Critter Escape is an action-packed 3D maze chase game with more than 120 levels and 10 distinct environments. It features simple, one-touch controls and offers players unique challenges, bonus levels and the chance to unlock hidden content.
As the Critter Escape development process nears an end, our team here at Kiz Studios gets more excited by the day to share our splat-defying (and oft-splatted!) critter to the world. We first got the little guy running around in Unity at the beginning of summer 2011, and by the summer’s end, we thought we were close to release. We knew the gameplay was solid and our art looked better than most any mobile games we had seen. But the Critter Escape of spring 2012 has transformed from the little-game-that-could into a rich mobile gaming experience. So what changes ushered in that transformation? It’s a pretty long list, but these are the headlines…
Before each new section of levels we inserted motion comics to add depth and humor to the world. Letting the critter run in for a close up at the end of levels helped players identify with our hero. We finished up our 3D animated intro video and added another 3D animation to reward players who complete the final chapter. On each level we swapped out our collectible taco for a red crystal that better fit our Planet Muck story. And while designing our tutorial we dug deeper into the character of the critter. This exploration spawned our secret items (one hidden in each chapter!) which, when all are found, unlock an extra special bonus level. The awesome thing about these changes were how well they solidified the game’s themes, giving the game a more robust presence than the typical mobile game.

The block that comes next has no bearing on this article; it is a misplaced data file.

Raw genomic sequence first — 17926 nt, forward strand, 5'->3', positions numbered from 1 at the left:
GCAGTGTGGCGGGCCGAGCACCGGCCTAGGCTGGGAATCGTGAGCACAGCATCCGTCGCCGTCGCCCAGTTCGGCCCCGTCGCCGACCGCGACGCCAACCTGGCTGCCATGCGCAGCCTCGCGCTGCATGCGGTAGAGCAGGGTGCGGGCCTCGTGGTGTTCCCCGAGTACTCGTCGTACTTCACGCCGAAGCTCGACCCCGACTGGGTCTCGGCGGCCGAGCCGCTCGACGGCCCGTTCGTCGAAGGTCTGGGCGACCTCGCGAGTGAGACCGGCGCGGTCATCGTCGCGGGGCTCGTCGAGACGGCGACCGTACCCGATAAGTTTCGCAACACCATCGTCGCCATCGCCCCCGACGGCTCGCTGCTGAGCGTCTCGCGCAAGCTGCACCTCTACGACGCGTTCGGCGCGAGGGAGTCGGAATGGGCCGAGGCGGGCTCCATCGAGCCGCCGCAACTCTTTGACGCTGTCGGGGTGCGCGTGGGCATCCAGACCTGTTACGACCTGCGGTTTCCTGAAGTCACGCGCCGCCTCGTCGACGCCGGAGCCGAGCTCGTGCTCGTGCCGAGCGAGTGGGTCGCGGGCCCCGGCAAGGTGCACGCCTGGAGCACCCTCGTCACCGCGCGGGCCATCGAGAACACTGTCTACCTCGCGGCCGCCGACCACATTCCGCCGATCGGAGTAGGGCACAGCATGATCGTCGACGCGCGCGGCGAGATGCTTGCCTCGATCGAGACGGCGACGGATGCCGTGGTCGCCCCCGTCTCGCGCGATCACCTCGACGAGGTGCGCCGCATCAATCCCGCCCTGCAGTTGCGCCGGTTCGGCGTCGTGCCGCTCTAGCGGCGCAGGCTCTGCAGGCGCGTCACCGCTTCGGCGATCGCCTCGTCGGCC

Some final touches came more recently, beginning with the implementation of our drawing controls. Initially this change was tough for us. Despite the vocal crowd of interweb-ers who struggle with virtual d-pads, we felt (and some of us still feel) that an analog stick, virtual or not, is THE way to play Critter Escape. But the drawing controls turned out really well. The action pauses while you draw, allowing players to survey level designs to better plan their escape. This creates some amazing visual moments—like when you draw your next path the moment the critter rampages through a Guardamaton, and you can watch the enemy robot fall apart in slow motion. Finally we added a selection of customization options, making sure that any change to the critter’s appearance had a corresponding change to the player’s game. We decided that half of these choices would add specific performance bonuses, while the others would switch up the music to match the selected style. And anyone thinking that a new tune won’t change the game clearly hasn’t raced down the hallways of Welk Tower while headbanging to our uber-addictive Viking helmet theme, “Run, Critter, Run!”
In summary, Critter Escape, Critter Escape, and more Critter Escape! We’ll be back to update soon… In the meantime, if you haven’t seen it yet, bounce over to CritterEscape.com to learn more about the game!